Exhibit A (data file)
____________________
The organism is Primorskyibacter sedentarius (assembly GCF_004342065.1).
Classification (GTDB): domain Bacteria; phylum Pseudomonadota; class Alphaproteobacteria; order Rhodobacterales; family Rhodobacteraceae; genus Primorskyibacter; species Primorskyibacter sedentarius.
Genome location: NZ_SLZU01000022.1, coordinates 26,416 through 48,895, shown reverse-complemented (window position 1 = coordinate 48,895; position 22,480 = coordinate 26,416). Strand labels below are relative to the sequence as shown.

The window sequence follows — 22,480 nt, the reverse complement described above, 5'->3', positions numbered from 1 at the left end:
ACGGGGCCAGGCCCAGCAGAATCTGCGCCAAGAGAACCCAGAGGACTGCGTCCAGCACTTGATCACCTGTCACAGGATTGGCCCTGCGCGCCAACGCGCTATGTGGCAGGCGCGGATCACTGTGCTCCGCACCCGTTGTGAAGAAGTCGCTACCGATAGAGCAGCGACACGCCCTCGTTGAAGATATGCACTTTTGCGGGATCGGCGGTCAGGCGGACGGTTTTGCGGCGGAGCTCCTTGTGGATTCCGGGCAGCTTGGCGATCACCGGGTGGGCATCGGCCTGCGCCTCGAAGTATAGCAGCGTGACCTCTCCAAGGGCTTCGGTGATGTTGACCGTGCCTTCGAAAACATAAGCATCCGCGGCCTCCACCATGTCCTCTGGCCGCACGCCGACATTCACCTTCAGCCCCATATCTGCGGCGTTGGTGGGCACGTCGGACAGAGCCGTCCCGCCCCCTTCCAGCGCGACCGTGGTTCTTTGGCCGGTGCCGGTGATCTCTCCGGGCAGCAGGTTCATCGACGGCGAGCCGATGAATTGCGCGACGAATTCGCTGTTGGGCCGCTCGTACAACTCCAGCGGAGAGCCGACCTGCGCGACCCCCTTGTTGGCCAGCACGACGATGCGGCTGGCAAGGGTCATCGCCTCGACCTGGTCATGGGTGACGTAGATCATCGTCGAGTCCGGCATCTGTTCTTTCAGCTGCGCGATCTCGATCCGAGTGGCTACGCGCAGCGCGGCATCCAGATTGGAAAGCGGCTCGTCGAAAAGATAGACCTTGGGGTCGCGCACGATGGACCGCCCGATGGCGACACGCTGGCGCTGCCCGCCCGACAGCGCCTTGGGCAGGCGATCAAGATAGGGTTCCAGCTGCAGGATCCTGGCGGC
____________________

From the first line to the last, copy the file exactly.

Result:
The organism is Primorskyibacter sedentarius (assembly GCF_004342065.1).
Classification (GTDB): domain Bacteria; phylum Pseudomonadota; class Alphaproteobacteria; order Rhodobacterales; family Rhodobacteraceae; genus Primorskyibacter; species Primorskyibacter sedentarius.
Genome location: NZ_SLZU01000022.1, coordinates 26,416 through 48,895, shown reverse-complemented (window position 1 = coordinate 48,895; position 22,480 = coordinate 26,416). Strand labels below are relative to the sequence as shown.

The window sequence follows — 22,480 nt, the reverse complement described above, 5'->3', positions numbered from 1 at the left end:
ACGGGGCCAGGCCCAGCAGAATCTGCGCCAAGAGAACCCAGAGGACTGCGTCCAGCACTTGATCACCTGTCACAGGATTGGCCCTGCGCGCCAACGCGCTATGTGGCAGGCGCGGATCACTGTGCTCCGCACCCGTTGTGAAGAAGTCGCTACCGATAGAGCAGCGACACGCCCTCGTTGAAGATATGCACTTTTGCGGGATCGGCGGTCAGGCGGACGGTTTTGCGGCGGAGCTCCTTGTGGATTCCGGGCAGCTTGGCGATCACCGGGTGGGCATCGGCCTGCGCCTCGAAGTATAGCAGCGTGACCTCTCCAAGGGCTTCGGTGATGTTGACCGTGCCTTCGAAAACATAAGCATCCGCGGCCTCCACCATGTCCTCTGGCCGCACGCCGACATTCACCTTCAGCCCCATATCTGCGGCGTTGGTGGGCACGTCGGACAGAGCCGTCCCGCCCCCTTCCAGCGCGACCGTGGTTCTTTGGCCGGTGCCGGTGATCTCTCCGGGCAGCAGGTTCATCGACGGCGAGCCGATGAATTGCGCGACGAATTCGCTGTTGGGCCGCTCGTACAACTCCAGCGGAGAGCCGACCTGCGCGACCCCCTTGTTGGCCAGCACGACGATGCGGCTGGCAAGGGTCATCGCCTCGACCTGGTCATGGGTGACGTAGATCATCGTCGAGTCCGGCATCTGTTCTTTCAGCTGCGCGATCTCGATCCGAGTGGCTACGCGCAGCGCGGCATCCAGATTGGAAAGCGGCTCGTCGAAAAGATAGACCTTGGGGTCGCGCACGATGGACCGCCCGATGGCGACACGCTGGCGCTGCCCGCCCGACAGCGCCTTGGGCAGGCGATCAAGATAGGGTTCCAGCTGCAGGATCCTGGCGGC